Thursday, February 23, 2006

Iraq Edges Closer To Civil War

With growing mutual violence growing in Iraq ignited by the terrorist attack on the golden domed Shiite Mosque, Iraq is entering a critical phase of breaking down into outright anarchy and civil war.

This will only serve to strengthen the debate in the U.S. about U.S. involvement and will strengthen both the arguments of those who argue that U.S. peacekeeping efforts are more vital than ever as well those who favor a U.S. withdrawal, by claiming that the situation is no longer manageable or salvageable for the U.S.

Both arguments are now stronger. On one hand Iraq seems hopeless, and U.S. soldiers are only likely to become victims in a nasty crossfire of sectarian violence, on the other hand efforts to prevent ethinic violence, restore order and attempt to salvage the nation are also of vital importance. A policeman never walks away from an area simply because crime or violence exists, they attempt to restore order. The U.S. seems forced into this difficult role ethically, although the prospects for a stable Iraq are far less likely than ever.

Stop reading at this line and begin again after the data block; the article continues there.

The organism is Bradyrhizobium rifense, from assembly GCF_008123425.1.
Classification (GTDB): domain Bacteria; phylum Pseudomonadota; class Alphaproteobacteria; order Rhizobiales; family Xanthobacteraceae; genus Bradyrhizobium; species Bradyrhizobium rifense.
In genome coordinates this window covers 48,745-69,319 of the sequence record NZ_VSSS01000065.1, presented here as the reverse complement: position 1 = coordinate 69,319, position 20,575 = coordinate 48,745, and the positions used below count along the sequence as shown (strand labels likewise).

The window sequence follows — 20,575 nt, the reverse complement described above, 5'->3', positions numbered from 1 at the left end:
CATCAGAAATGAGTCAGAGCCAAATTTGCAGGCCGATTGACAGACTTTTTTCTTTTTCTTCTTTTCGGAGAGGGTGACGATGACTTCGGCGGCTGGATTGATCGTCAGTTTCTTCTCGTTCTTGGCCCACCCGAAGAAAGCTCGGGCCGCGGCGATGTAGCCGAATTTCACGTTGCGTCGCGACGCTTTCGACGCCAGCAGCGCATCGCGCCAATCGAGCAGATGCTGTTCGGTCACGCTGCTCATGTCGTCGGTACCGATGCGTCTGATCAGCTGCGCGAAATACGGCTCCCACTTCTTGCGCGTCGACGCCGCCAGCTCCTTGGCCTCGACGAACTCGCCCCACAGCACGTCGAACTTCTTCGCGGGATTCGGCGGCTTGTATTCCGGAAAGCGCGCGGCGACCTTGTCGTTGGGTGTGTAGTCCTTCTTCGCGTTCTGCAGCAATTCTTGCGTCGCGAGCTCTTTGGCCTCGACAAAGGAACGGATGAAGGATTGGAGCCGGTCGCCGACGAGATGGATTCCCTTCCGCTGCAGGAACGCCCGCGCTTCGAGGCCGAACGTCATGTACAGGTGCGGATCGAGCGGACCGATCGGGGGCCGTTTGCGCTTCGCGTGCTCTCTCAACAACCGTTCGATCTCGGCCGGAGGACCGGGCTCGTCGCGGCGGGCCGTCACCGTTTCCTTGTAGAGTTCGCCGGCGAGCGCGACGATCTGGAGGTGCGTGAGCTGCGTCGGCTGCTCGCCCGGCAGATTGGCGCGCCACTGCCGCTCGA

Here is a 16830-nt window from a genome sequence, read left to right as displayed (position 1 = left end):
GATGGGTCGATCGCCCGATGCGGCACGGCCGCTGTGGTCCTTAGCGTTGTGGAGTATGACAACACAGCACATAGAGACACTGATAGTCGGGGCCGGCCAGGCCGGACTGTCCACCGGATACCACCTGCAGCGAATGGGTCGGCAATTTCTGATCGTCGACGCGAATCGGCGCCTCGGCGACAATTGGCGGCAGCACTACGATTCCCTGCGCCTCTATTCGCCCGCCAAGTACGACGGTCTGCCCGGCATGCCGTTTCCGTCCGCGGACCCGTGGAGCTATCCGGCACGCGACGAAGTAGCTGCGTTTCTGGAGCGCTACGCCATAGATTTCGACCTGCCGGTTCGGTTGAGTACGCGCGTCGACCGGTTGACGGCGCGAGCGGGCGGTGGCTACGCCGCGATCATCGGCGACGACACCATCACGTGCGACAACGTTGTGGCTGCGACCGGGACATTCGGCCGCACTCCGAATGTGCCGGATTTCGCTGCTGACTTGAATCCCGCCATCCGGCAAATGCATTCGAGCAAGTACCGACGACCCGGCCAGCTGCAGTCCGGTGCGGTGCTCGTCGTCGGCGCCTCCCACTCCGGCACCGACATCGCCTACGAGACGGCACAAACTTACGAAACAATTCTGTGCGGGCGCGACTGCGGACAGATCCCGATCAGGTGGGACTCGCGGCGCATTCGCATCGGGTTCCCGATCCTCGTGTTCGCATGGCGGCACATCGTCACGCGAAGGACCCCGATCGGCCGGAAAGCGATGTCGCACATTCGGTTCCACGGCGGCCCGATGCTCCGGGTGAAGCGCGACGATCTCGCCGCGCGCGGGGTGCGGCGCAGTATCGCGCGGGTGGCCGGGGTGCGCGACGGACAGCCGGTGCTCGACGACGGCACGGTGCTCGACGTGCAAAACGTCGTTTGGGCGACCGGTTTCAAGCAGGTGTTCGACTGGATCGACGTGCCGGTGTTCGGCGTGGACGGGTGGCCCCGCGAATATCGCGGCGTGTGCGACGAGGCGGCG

For whatever poor reasons that the U.S. entered Iraq, and for whatever destabilization and harm that we've done to the region, there still seems to be a moral obligation of the U.S. to prevent more violence and killing.

The mutual destruction of so many houses of worship, and the senseless murder of a popular female journalist and her newscrew only beg for both the U.S. and international community to work hard to restore some semblence of order to Iraq.


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